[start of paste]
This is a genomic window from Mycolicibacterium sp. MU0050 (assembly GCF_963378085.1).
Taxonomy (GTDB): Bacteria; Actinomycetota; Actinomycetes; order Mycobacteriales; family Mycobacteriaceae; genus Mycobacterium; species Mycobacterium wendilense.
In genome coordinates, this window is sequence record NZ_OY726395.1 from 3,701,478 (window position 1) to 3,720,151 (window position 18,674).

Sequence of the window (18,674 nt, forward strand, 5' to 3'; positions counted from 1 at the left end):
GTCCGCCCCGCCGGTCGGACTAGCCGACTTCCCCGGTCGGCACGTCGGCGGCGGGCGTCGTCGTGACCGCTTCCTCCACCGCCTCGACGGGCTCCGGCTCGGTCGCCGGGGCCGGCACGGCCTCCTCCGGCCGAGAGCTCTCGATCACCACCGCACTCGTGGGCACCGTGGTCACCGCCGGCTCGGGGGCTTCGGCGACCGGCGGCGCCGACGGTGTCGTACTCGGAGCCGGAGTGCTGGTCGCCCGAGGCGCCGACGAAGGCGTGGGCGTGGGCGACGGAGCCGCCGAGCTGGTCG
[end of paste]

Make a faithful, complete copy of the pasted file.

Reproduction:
This is a genomic window from Mycolicibacterium sp. MU0050 (assembly GCF_963378085.1).
Taxonomy (GTDB): Bacteria; Actinomycetota; Actinomycetes; order Mycobacteriales; family Mycobacteriaceae; genus Mycobacterium; species Mycobacterium wendilense.
In genome coordinates, this window is sequence record NZ_OY726395.1 from 3,701,478 (window position 1) to 3,720,151 (window position 18,674).

Sequence of the window (18,674 nt, forward strand, 5' to 3'; positions counted from 1 at the left end):
GTCCGCCCCGCCGGTCGGACTAGCCGACTTCCCCGGTCGGCACGTCGGCGGCGGGCGTCGTCGTGACCGCTTCCTCCACCGCCTCGACGGGCTCCGGCTCGGTCGCCGGGGCCGGCACGGCCTCCTCCGGCCGAGAGCTCTCGATCACCACCGCACTCGTGGGCACCGTGGTCACCGCCGGCTCGGGGGCTTCGGCGACCGGCGGCGCCGACGGTGTCGTACTCGGAGCCGGAGTGCTGGTCGCCCGAGGCGCCGACGAAGGCGTGGGCGTGGGCGACGGAGCCGCCGAGCTGGTCG